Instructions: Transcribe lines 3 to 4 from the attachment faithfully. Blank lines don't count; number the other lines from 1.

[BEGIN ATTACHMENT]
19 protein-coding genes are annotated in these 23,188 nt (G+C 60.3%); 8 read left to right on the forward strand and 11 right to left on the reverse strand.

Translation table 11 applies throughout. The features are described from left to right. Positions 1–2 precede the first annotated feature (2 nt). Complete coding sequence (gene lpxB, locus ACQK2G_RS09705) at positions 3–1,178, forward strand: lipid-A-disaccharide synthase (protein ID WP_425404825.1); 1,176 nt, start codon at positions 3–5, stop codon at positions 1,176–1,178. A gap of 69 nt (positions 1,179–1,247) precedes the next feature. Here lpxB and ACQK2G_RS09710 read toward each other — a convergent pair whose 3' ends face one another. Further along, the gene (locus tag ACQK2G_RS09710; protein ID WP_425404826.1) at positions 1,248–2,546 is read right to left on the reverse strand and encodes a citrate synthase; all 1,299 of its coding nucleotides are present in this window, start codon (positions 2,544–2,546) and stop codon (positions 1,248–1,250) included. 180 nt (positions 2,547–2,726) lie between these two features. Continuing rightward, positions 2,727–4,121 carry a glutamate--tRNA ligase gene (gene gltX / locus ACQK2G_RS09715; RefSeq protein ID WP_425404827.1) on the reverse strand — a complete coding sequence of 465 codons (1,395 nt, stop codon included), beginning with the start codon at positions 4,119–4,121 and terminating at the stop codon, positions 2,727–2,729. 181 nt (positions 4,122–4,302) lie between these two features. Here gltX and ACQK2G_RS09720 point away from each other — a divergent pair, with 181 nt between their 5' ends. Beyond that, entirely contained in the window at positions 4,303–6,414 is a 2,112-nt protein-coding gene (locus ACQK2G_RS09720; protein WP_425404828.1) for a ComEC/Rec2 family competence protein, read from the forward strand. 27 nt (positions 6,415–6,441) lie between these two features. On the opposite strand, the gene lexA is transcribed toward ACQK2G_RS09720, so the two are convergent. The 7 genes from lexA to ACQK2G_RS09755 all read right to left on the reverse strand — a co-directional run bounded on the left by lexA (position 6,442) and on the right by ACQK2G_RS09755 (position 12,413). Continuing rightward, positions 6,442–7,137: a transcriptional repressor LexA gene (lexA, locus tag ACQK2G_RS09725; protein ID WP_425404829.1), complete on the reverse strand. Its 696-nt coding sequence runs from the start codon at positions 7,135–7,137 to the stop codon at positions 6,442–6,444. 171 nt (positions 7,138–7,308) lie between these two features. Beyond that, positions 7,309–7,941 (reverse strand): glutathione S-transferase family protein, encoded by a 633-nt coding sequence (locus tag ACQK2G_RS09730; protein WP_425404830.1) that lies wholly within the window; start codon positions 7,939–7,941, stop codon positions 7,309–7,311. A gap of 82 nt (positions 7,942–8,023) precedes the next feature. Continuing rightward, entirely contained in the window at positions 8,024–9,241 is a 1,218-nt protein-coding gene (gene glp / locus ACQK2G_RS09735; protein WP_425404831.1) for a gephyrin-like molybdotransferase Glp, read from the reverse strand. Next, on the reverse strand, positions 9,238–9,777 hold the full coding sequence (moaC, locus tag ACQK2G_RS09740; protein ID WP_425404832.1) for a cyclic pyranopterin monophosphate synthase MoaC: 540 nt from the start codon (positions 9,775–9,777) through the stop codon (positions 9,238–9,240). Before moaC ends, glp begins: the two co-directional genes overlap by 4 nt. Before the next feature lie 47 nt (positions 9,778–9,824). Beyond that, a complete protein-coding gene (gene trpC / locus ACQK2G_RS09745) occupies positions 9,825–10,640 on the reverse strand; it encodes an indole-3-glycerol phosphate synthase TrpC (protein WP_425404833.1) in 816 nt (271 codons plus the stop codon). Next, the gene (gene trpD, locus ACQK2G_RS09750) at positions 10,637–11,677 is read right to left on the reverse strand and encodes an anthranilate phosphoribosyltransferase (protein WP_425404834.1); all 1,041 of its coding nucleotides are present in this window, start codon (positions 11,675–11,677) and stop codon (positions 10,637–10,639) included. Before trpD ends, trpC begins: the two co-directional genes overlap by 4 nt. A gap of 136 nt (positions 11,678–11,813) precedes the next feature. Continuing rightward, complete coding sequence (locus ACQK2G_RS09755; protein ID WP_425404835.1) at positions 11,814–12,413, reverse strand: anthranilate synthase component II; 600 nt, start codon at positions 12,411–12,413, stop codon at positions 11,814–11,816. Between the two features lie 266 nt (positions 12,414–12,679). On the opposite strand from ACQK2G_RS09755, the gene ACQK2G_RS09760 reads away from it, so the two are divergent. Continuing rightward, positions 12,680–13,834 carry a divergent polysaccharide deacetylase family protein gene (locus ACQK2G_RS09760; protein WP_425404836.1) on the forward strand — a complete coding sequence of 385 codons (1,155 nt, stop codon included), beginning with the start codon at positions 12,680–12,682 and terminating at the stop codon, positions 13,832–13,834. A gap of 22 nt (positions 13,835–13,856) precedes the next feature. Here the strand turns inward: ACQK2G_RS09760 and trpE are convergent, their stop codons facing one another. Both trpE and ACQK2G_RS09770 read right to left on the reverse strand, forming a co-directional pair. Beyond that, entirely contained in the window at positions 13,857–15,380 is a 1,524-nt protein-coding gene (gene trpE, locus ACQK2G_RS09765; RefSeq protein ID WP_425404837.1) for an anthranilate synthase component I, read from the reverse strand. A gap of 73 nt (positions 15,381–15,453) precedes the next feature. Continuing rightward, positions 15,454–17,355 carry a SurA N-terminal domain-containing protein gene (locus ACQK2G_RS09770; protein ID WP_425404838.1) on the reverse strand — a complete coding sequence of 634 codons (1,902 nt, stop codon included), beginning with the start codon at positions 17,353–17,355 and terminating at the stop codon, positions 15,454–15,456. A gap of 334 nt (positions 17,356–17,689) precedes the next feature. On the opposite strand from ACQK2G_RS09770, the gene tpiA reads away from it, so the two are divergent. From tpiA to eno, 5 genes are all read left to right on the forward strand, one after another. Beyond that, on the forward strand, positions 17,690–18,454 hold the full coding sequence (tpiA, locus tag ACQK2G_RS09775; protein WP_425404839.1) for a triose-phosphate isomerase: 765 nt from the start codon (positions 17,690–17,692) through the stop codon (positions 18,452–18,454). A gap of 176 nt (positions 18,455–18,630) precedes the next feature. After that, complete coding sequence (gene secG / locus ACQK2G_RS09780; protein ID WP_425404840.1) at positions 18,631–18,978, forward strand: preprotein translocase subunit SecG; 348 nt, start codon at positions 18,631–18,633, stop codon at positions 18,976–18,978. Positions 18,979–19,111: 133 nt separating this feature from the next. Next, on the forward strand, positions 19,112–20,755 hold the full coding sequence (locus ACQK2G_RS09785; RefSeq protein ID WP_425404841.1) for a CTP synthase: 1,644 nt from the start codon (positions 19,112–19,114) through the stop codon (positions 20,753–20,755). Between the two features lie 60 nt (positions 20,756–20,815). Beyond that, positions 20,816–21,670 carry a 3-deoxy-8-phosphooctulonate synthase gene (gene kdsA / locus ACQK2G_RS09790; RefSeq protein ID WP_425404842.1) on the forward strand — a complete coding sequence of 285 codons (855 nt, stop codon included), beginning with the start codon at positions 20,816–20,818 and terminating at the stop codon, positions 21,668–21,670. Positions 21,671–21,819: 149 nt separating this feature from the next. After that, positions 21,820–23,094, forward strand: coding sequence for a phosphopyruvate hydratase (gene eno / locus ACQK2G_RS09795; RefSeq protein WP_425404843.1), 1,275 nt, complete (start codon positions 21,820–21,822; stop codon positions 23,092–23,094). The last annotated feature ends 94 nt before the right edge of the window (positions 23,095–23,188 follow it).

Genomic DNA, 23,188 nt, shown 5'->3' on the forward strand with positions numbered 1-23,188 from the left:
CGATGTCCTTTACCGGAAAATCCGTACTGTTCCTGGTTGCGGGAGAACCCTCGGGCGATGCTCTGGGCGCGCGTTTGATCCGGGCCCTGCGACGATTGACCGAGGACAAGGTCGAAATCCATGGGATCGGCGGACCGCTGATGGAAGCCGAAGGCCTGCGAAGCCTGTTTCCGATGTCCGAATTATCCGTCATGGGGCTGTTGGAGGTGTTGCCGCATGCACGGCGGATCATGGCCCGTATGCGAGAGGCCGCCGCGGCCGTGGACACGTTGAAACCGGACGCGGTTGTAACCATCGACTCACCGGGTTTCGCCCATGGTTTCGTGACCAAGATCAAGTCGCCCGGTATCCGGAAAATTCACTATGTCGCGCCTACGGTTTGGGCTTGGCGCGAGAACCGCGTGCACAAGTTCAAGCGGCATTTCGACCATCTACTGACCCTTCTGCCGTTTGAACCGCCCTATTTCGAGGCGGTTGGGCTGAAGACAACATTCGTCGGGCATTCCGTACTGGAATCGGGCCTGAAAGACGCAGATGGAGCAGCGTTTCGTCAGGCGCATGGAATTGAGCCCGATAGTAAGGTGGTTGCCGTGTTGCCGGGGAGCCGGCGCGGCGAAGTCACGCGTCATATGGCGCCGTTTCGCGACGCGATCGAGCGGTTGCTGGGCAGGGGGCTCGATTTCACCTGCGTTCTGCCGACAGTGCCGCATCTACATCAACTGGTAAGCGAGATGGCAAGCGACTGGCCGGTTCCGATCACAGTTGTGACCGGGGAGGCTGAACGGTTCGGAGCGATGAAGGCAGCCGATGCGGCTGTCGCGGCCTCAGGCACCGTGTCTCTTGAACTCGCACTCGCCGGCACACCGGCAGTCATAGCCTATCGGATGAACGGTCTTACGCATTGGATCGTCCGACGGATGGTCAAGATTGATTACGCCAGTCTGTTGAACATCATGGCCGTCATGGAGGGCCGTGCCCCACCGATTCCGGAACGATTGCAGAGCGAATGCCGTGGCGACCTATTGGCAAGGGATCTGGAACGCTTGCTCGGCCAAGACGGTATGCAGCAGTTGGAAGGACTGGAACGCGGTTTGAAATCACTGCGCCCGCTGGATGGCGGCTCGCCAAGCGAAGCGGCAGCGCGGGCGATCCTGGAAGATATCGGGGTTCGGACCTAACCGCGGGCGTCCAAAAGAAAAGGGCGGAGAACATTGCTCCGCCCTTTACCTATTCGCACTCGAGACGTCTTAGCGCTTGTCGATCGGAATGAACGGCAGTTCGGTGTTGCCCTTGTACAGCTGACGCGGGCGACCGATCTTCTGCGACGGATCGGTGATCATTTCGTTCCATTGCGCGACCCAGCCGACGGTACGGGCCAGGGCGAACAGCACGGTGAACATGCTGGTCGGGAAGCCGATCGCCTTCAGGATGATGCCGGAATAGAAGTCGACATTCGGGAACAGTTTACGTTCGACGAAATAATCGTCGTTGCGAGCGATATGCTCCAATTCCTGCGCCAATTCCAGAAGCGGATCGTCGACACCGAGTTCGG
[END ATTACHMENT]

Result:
Genomic DNA, 23,188 nt, shown 5'->3' on the forward strand with positions numbered 1-23,188 from the left:
CGATGTCCTTTACCGGAAAATCCGTACTGTTCCTGGTTGCGGGAGAACCCTCGGGCGATGCTCTGGGCGCGCGTTTGATCCGGGCCCTGCGACGATTGACCGAGGACAAGGTCGAAATCCATGGGATCGGCGGACCGCTGATGGAAGCCGAAGGCCTGCGAAGCCTGTTTCCGATGTCCGAATTATCCGTCATGGGGCTGTTGGAGGTGTTGCCGCATGCACGGCGGATCATGGCCCGTATGCGAGAGGCCGCCGCGGCCGTGGACACGTTGAAACCGGACGCGGTTGTAACCATCGACTCACCGGGTTTCGCCCATGGTTTCGTGACCAAGATCAAGTCGCCCGGTATCCGGAAAATTCACTATGTCGCGCCTACGGTTTGGGCTTGGCGCGAGAACCGCGTGCACAAGTTCAAGCGGCATTTCGACCATCTACTGACCCTTCTGCCGTTTGAACCGCCCTATTTCGAGGCGGTTGGGCTGAAGACAACATTCGTCGGGCATTCCGTACTGGAATCGGGCCTGAAAGACGCAGATGGAGCAGCGTTTCGTCAGGCGCATGGAATTGAGCCCGATAGTAAGGTGGTTGCCGTGTTGCCGGGGAGCCGGCGCGGCGAAGTCACGCGTCATATGGCGCCGTTTCGCGACGCGATCGAGCGGTTGCTGGGCAGGGGGCTCGATTTCACCTGCGTTCTGCCGACAGTGCCGCATCTACATCAACTGGTAAGCGAGATGGCAAGCGACTGGCCGGTTCCGATCACAGTTGTGACCGGGGAGGCTGAACGGTTCGGAGCGATGAAGGCAGCCGATGCGGCTGTCGCGGCCTCAGGCACCGTGTCTCTTGAACTCGCACTCGCCGGCACACCGGCAGTCATAGCCTATCGGATGAACGGTCTTACGCATTGGATCGTCCGACGGATGGTCAAGATTGATTACGCCAGTCTGTTGAACATCATGGCCGTCATGGAGGGCCGTGCCCCACCGATTCCGGAACGATTGCAGAGCGAATGCCGTGGCGACCTATTGGCAAGGGATCTGGAACGCTTGCTCGGCCAAGACGGTATGCAGCAGTTGGAAGGACTGGAACGCGGTTTGAAATCACTGCGCCCGCTGGATGGCGGCTCGCCAAGCGAAGCGGCAGCGCGGGCGATCCTGGAAGATATCGGGGTTCGGACCTAACCGCGGGCGTCCAAAAGAAAAGGGCGGAGAACATTGCTCCGCCCTTTACCTATTCGCACTCGAGACGTCTTAGCGCTTGTCGATCGGAATGAACGGCAGTTCGGTGTTGCCCTTGTACAGCTGACGCGGGCGACCGATCTTCTGCGACGGATCGGTGATCATTTCGTTCCATTGCGCGACCCAGCCGACGGTACGGGCCAGGGCGAACAGCACGGTGAACATGCTGGTCGGGAAGCCGATCGCCTTCAGGATGATGCCGGAATAGAAGTCGACATTCGGGAACAGTTTACGTTCGACGAAATAATCGTCGTTGCGAGCGATATGCTCCAATTCCTGCGCCAATTCCAGAAGCGGATCGTCGACACCGAGTTCGG